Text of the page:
Dorothy Miller

My Introduction to Computers

In 1982 I purchased my first computer, a Zenith Z89 with 8Kb of memory. I was writing a book on indigo and decided I could work faster on a computer than a typewriter. I joined a club for Zenith users in San Jose, CA. I agreed to write the club newsletter if members would help me with use of the computer.

The first word processing program I used was Magic Wand. It was a command-driven program. For example, if one wanted to indent a paragraph, one would put the letter I into curly brackets before the paragraph, like this: {I}. I understand that this is much like writing a web page. I soon needed more memory and I upgraded the computer to 16Kb. At the time this system cost $4,000.

I wrote several articles and journals on the computer which were published in craft magazines, in Ars Textrina (a Canadian academic journal), and in my book, Indigo from Seed to Dye.

In 1988 I wanted to join SeniorNet on America Online. I bought a Toshiba portable with 720Kb of memory. I used a special program which enabled me to connect to America On Line, and my adventure in telecommunication began. That year my husband had a stroke, and in order to care for him I was often confined to my home in the mountains above Aptos. It was then I began to make friends across the states via computer.

In 1989 there was the Loma Prieta earthquake. We still had electricity and phone for a few days, and I was able to contact my family who lived in Los Angeles. Although we were cut off by slides on our road, when the electricity and telephone were working I was able to contact friends and family.

In 1992 America Online SeniorNet and Mellownet in Japan were communicating via satellite. (This was before America On Line provided access to the internet). Mellownet is a communications society for seniors in Japan. I made friends with Nobuko and Kazumi Nakamura and continued to talk to them via e-mail. Nobuko contracted cancer, had hospice care and then died. Her husband Kazumi and I continue to communicate. I had the opportunity to have his granddaughter as a guest in our home when she visited the United States and Santa Cruz.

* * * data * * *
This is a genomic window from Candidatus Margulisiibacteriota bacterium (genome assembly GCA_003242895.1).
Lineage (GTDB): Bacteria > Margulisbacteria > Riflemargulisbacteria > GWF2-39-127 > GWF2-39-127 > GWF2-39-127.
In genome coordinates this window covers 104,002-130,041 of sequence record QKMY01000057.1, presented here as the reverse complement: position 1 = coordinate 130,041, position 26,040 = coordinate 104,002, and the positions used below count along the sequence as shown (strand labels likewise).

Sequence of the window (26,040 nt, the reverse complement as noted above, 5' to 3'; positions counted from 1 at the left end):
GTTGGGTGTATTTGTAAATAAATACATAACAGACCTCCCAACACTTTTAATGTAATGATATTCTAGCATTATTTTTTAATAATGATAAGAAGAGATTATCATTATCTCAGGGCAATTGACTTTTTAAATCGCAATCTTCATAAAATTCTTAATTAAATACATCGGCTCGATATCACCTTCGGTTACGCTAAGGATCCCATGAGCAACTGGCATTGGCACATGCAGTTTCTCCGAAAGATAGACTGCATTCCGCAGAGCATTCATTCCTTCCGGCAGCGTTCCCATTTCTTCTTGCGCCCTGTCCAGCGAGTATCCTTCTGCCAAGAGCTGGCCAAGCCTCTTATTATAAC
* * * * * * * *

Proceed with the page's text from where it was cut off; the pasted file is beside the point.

My husband Gene had a heart attack and then another stroke in May of 1994. His throat was paralyzed. The doctors and speech therapists said he would never swallow again. I put this information on-line. Mal Lipson, an America On Line member from Massachusetts, researched the Web and sent me four articles telling of success stories with retraining mouth and throat muscles. I went to Los Gatos, CA to the rehab doctor we saw following his previous stroke. He prescribed exercises which were successful. Gene could swallow and eat again. The dribbling of saliva stopped, a condition which was so embarrassing and annoying to him.

Although Gene could eat, his epiglottis was paralyzed and food would go into his lungs. We kept hoping that the epiglottis would recover its function, but it never did and tube feeding had to be continued. Gene died a year later under hospice care. All this time I received wonderful caring messages from AOL SeniorNet members which kept my spirits up. I have made wonderful friends on SeniorNet, among them Dave Rigler who is in the class at UCSC making this web page.

In the Spring of 1996 I went to Japan and met many of the people with whom I have been communicating on the Internet. Some have come to visit in Santa Cruz to see our Senior Center.

It is interesting to me that I am writing this at the San Francisco Public Library using a computer I am renting, paying for the time with my credit card. It is amazing how far the use of computers have come in the 16 years I have used one. I now have a laptop, a new pentium computer, a scanner and a digital camera! I was 80 years old in September of this year, and I am still communicating with seniors on the Internet who are my age or older.
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